Understanding Python Naming Conventions, Underscores vs. Dashes

When diving into the world of Python programming, one of the first things you’ll notice is the importance of naming conventions. As in every language, there’s a standard way to name your variables, functions, and classes that helps keep your code consistent and understandable. In Python, the choice between using underscores and dashes isn’t just a matter of preference—it’s a syntax rule you need to follow.

Variables and Functions: The Snake on the Ground

In Python, variables and function names follow a convention known as snake_case. Each word in the identifier is in lowercase, and words are separated by underscores _. This convention keeps variable names readable and avoids confusion with Python’s syntax. For instance:

my_variable = 10
def my_function():

Trying to use a dash (-) in these names would lead to a syntax error because Python interprets the dash as a minus sign, disrupting the flow and meaning of your code. Hence, a “no-go” in Python land.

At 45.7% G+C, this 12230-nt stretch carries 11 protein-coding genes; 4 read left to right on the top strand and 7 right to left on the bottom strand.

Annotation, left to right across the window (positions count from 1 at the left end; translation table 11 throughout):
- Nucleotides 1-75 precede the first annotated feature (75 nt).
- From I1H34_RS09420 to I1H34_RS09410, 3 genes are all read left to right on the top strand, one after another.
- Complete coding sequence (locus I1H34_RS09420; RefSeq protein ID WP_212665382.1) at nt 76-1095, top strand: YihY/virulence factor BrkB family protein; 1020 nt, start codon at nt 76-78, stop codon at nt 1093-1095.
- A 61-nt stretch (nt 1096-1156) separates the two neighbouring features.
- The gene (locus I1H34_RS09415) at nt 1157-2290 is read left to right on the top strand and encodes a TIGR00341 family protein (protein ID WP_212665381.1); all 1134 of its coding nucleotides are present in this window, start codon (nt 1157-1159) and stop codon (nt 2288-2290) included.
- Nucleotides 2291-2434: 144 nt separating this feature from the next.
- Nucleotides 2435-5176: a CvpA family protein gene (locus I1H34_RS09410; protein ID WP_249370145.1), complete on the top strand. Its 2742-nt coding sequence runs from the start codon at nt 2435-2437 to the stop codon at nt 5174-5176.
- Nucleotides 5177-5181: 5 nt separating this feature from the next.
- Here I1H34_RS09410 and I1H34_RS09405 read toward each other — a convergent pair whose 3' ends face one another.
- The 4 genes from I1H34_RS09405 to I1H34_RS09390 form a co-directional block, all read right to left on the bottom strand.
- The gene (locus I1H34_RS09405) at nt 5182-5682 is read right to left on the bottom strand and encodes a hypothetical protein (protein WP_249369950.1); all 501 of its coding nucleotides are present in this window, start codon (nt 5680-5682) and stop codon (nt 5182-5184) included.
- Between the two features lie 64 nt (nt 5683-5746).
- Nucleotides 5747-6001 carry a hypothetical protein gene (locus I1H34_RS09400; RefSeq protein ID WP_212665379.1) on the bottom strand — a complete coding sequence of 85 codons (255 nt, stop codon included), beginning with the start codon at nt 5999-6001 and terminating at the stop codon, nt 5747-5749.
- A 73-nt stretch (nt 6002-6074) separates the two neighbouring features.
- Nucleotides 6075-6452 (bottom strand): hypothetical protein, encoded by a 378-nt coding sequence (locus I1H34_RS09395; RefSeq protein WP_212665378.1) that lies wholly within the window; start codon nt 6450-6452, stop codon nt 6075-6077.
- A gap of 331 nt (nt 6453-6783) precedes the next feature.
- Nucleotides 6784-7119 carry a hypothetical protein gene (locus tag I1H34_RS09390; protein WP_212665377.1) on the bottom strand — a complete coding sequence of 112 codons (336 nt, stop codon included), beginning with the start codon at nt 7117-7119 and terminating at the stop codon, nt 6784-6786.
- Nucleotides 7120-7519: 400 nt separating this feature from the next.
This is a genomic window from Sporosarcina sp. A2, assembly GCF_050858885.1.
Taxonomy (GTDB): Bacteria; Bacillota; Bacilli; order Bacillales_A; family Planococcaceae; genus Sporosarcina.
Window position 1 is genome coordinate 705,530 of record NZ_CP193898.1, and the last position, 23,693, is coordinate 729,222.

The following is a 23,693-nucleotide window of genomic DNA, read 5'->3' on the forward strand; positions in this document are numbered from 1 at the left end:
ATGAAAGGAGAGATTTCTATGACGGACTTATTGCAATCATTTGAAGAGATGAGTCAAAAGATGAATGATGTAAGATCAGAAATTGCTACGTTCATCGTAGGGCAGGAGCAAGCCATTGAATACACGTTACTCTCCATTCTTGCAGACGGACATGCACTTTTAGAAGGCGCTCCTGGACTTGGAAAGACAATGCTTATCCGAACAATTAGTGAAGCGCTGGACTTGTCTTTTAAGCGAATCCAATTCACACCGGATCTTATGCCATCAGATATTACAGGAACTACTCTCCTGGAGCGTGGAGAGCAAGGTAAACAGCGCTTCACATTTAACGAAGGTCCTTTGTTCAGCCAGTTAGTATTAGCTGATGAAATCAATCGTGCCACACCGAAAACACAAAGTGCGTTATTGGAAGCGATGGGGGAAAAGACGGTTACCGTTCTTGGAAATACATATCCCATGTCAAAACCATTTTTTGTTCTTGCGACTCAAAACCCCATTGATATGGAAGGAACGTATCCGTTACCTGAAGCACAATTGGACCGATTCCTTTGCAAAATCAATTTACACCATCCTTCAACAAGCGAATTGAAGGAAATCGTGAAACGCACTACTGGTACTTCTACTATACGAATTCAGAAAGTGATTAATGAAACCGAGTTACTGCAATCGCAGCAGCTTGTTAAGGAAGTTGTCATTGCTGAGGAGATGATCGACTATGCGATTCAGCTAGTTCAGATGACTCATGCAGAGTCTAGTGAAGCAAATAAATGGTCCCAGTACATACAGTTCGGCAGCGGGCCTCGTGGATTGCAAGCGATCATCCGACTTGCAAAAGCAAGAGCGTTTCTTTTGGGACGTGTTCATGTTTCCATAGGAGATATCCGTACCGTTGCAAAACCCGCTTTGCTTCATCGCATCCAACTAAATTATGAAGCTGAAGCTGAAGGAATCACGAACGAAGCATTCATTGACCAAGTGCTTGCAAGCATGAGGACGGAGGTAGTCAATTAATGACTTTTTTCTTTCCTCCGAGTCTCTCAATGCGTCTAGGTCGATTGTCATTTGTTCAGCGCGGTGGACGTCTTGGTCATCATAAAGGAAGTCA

Classes: The Humps of the Camel

When it comes to naming classes, Python developers use CamelCase (also known as CapWords). This means the first letter of each word is capitalized, and there are no underscores between words. This style makes class names stand out and signals to the reader that they are looking at a class definition. Here’s an example:

class MyClassName:

class UserProfile:
def __init__(self, username):
self.username = username

The clear distinction in naming conventions for classes, compared to variables and functions, makes Python code more readable and easy to understand.

Consistency is Key

The Python Enhancement Proposal (PEP) 8 serves as the style guide for Python code and outlines these naming conventions. Staying consistent with PEP 8 not only improves readability but also aligns your code with the expectations of other Python developers, simplifying code sharing and collaboration.

In summary, when programming in Python:

  • Use snake_case for variables and functions: my_variable, calculate_age.
  • Use CamelCase for classes: DatabaseConnection, JsonResponse.

Remember, dashes have no place in Python identifiers and are reserved for arithmetic operations. By following the Python norms, you ensure your code is accessible, maintainable, and ready to blend seamlessly into the vast world of Python modules and projects.

Author: robot learner
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